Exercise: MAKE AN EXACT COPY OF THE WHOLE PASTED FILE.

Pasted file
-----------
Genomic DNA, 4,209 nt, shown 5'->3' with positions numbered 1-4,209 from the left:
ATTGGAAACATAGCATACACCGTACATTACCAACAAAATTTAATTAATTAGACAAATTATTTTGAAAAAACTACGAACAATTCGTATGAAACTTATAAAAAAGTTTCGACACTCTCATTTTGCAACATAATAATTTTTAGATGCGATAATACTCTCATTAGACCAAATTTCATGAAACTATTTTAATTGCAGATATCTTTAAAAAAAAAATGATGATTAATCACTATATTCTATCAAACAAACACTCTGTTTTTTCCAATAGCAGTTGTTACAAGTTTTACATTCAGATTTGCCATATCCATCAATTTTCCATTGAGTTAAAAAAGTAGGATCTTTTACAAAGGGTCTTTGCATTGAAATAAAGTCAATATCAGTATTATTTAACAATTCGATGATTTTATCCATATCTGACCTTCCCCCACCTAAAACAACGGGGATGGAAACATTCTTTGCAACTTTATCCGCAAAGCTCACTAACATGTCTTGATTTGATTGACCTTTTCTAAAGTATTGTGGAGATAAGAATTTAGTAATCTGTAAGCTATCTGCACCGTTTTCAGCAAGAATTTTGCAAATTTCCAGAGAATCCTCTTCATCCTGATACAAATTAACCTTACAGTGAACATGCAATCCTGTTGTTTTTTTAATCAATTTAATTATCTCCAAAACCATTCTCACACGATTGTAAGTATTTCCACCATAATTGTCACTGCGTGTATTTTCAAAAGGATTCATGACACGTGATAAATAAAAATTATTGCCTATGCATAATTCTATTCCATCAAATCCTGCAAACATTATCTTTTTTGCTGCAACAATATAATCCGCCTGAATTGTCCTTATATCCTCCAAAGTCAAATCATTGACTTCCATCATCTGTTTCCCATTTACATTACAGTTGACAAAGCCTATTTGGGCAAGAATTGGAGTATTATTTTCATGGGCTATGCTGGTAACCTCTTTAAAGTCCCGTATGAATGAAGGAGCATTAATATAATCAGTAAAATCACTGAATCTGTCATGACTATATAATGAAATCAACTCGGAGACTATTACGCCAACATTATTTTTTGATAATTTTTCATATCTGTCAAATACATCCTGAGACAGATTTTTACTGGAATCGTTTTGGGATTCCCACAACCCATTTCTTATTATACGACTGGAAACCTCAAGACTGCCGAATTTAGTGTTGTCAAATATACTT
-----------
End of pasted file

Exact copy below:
Genomic DNA, 4,209 nt, shown 5'->3' with positions numbered 1-4,209 from the left:
ATTGGAAACATAGCATACACCGTACATTACCAACAAAATTTAATTAATTAGACAAATTATTTTGAAAAAACTACGAACAATTCGTATGAAACTTATAAAAAAGTTTCGACACTCTCATTTTGCAACATAATAATTTTTAGATGCGATAATACTCTCATTAGACCAAATTTCATGAAACTATTTTAATTGCAGATATCTTTAAAAAAAAAATGATGATTAATCACTATATTCTATCAAACAAACACTCTGTTTTTTCCAATAGCAGTTGTTACAAGTTTTACATTCAGATTTGCCATATCCATCAATTTTCCATTGAGTTAAAAAAGTAGGATCTTTTACAAAGGGTCTTTGCATTGAAATAAAGTCAATATCAGTATTATTTAACAATTCGATGATTTTATCCATATCTGACCTTCCCCCACCTAAAACAACGGGGATGGAAACATTCTTTGCAACTTTATCCGCAAAGCTCACTAACATGTCTTGATTTGATTGACCTTTTCTAAAGTATTGTGGAGATAAGAATTTAGTAATCTGTAAGCTATCTGCACCGTTTTCAGCAAGAATTTTGCAAATTTCCAGAGAATCCTCTTCATCCTGATACAAATTAACCTTACAGTGAACATGCAATCCTGTTGTTTTTTTAATCAATTTAATTATCTCCAAAACCATTCTCACACGATTGTAAGTATTTCCACCATAATTGTCACTGCGTGTATTTTCAAAAGGATTCATGACACGTGATAAATAAAAATTATTGCCTATGCATAATTCTATTCCATCAAATCCTGCAAACATTATCTTTTTTGCTGCAACAATATAATCCGCCTGAATTGTCCTTATATCCTCCAAAGTCAAATCATTGACTTCCATCATCTGTTTCCCATTTACATTACAGTTGACAAAGCCTATTTGGGCAAGAATTGGAGTATTATTTTCATGGGCTATGCTGGTAACCTCTTTAAAGTCCCGTATGAATGAAGGAGCATTAATATAATCAGTAAAATCACTGAATCTGTCATGACTATATAATGAAATCAACTCGGAGACTATTACGCCAACATTATTTTTTGATAATTTTTCATATCTGTCAAATACATCCTGAGACAGATTTTTACTGGAATCGTTTTGGGATTCCCACAACCCATTTCTTATTATACGACTGGAAACCTCAAGACTGCCGAATTTAGTGTTGTCAAATATACTT